By 3 months, your baby is probably putting all kinds of things in her mouth, like toys and blankets. That is because your baby is trying to make sense of different textures and tastes.
Babies can perceive bitter tastes around 4 months. Researchers found that infants who ate a specialized, slightly bitter, formula accepted it at 3 months, but after that point, were more likely to refuse it. Evolutionarily, bitterness is nature’s way of warning us that something may be poisonous, which is why many babies do not like bitter foods.
Around 5 months, your baby will develop the ability to detect salty tastes- though they’re too young to be eating salty foods! A baby’s kidneys cannot handle much sodium. Again, ask your pediatrician about what foods you can feed your baby.
Baby taste bud facts: 6 to 12 months
At 6 to 12 months, your baby’s taste buds change even more! Up until this point, your baby has probably only tasted milk (and whatever toys they put in their mouth). Milk is slightly sweet, so your baby will likely prefer sweeter foods at first. Experts suggest offering new foods to your baby at least eight times to find out if they like it! That’s right, your baby may be suspicious of new tastes and textures at this point. She needs to try something several times to get used to a new food.
Taste and smell: sensory activities for infants
Many of the foods we listed as good examples of different flavors are probably a little strong for a baby, or something they shouldn’t be eating anyway, like coffee. Plus, your baby shouldn’t eat anything besides breast milk or formula until about six months (again, check with your pediatrician).
But there are other ways you can help your baby develop their sense of taste! We just learned that texture and smell are important parts of taste. These are great sensory activities that don’t involve eating anything!
First, there are all kinds of great toys out there your baby can chew on to try different textures. One of my favorites is a baby teething mitten you can find on Amazon. There are tons of different options out there, but they’re all basically a mitten with texture for babies to chew on. Since your baby doesn’t need to do anything more complicated than sticking her hand in her mouth, it’s great for a wide range of ages.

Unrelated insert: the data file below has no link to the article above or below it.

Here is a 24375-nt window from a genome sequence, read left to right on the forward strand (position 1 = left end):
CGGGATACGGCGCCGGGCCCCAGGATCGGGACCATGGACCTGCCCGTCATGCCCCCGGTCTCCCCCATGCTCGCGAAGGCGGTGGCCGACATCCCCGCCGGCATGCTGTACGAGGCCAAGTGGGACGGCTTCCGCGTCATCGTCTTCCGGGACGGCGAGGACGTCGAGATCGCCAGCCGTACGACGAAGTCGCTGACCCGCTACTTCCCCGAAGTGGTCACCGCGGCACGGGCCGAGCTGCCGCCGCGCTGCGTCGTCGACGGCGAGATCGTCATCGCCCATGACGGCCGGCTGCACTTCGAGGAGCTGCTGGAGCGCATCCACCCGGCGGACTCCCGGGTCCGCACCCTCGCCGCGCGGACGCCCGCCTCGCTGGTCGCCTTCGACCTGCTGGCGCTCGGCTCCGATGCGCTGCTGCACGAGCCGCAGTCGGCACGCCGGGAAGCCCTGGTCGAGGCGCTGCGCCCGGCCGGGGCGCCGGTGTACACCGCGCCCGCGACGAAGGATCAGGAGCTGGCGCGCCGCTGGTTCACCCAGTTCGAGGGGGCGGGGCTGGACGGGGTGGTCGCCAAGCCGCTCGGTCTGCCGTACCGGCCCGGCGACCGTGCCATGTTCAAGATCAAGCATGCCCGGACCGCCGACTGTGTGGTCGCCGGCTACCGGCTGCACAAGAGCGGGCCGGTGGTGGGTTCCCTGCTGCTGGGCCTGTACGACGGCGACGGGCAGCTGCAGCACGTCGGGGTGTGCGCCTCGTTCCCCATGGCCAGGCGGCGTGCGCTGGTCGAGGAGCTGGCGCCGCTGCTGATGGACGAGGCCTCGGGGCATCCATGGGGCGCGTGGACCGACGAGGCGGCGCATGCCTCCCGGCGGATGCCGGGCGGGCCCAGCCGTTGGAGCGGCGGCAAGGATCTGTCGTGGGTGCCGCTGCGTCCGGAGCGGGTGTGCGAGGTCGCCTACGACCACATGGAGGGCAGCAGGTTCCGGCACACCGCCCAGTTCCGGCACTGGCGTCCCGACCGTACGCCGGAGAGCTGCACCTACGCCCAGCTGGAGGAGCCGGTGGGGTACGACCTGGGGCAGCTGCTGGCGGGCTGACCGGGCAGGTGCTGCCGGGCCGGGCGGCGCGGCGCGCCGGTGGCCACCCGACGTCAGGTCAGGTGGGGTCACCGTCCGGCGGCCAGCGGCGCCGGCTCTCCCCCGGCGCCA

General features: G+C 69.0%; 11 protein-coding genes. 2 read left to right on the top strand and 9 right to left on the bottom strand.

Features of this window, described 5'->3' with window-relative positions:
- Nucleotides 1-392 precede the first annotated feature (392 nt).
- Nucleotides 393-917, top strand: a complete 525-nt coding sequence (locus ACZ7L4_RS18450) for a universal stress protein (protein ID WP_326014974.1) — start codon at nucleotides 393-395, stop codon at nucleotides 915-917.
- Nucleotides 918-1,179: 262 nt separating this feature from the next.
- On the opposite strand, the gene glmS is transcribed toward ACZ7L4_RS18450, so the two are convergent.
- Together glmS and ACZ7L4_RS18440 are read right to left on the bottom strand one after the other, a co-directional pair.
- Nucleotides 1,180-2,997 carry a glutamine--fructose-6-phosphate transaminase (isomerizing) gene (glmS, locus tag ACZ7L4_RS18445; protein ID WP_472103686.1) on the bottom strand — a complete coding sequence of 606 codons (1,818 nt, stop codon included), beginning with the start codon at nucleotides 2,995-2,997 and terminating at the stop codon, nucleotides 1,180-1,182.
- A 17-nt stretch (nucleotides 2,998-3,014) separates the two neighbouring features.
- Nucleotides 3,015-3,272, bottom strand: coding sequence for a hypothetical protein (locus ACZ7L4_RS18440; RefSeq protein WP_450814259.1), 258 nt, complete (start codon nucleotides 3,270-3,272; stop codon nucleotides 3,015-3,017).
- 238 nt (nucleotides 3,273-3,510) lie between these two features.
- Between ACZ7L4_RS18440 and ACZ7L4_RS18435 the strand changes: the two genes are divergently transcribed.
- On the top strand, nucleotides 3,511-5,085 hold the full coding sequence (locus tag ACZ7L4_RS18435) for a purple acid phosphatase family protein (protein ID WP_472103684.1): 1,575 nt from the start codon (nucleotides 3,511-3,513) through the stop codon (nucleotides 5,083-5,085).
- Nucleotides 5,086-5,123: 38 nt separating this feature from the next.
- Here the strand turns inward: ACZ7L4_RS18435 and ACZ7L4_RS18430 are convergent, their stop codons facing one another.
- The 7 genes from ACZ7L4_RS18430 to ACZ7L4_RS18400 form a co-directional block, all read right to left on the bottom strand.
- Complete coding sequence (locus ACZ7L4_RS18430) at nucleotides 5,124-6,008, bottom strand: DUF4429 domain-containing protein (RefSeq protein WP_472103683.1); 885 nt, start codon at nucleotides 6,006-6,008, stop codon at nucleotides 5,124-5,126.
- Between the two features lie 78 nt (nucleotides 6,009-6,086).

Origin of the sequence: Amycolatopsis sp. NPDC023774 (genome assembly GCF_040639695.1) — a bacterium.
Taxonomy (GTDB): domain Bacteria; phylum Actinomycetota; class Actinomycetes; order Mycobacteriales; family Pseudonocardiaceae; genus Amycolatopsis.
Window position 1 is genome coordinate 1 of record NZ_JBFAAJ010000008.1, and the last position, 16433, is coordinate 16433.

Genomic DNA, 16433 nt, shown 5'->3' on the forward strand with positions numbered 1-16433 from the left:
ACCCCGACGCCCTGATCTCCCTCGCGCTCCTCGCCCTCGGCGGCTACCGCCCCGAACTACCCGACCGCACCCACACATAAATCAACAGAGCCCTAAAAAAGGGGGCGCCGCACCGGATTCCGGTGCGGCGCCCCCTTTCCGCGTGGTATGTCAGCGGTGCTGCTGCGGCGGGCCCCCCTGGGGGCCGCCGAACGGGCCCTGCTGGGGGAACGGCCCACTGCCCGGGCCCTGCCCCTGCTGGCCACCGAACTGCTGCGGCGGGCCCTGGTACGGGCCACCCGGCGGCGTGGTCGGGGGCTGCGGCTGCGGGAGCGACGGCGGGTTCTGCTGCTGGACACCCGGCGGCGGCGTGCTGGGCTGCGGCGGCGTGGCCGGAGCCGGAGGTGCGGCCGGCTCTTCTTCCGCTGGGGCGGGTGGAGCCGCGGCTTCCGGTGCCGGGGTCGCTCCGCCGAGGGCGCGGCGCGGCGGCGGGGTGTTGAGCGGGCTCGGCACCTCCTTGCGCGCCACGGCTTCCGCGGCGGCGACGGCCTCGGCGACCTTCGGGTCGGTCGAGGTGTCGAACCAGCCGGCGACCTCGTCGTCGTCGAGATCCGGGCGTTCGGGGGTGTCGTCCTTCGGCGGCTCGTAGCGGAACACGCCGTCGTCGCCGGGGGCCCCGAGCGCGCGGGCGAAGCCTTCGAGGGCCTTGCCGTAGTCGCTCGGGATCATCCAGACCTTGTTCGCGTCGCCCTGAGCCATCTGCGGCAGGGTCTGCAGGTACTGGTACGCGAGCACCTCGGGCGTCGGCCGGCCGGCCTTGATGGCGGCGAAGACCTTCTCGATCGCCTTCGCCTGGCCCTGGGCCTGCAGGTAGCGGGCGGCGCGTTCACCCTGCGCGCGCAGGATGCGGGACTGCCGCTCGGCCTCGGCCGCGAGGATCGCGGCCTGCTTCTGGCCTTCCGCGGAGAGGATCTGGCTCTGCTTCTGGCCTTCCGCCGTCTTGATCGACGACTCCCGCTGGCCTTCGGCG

When your baby is a little bit older, you can try giving them something like this pineapple teether with multiple textures. It will help soothe your baby if they are teething, is good practice for learning to brush their teeth, and has lots of different textures. Or read my post about hilarious pacifiers (of course, this is more for the parent’s amusement than the baby’s).
Our second type of activity involves smell. Taste and smell are very closely related. Try putting a dab of something with a strong but pleasant smell on your finger and putting it near your baby’s notes to see what your baby thinks! Some things you might want to try are vanilla, cinnamon, minty toothpaste, lemon juice, garlic, or coffee.
Warning: I am NOT responsible for your baby drinking coffee!
Conclusions: Do Newborns Have Taste Buds?
And today we learned: do newborns have taste buds? The answer is yes, taste buds develop during pregnancy, and your baby can taste most flavors by about 6 months, when they’re starting to try solid foods. We also went over some fun activities for young babies who aren’t quite ready for solid food.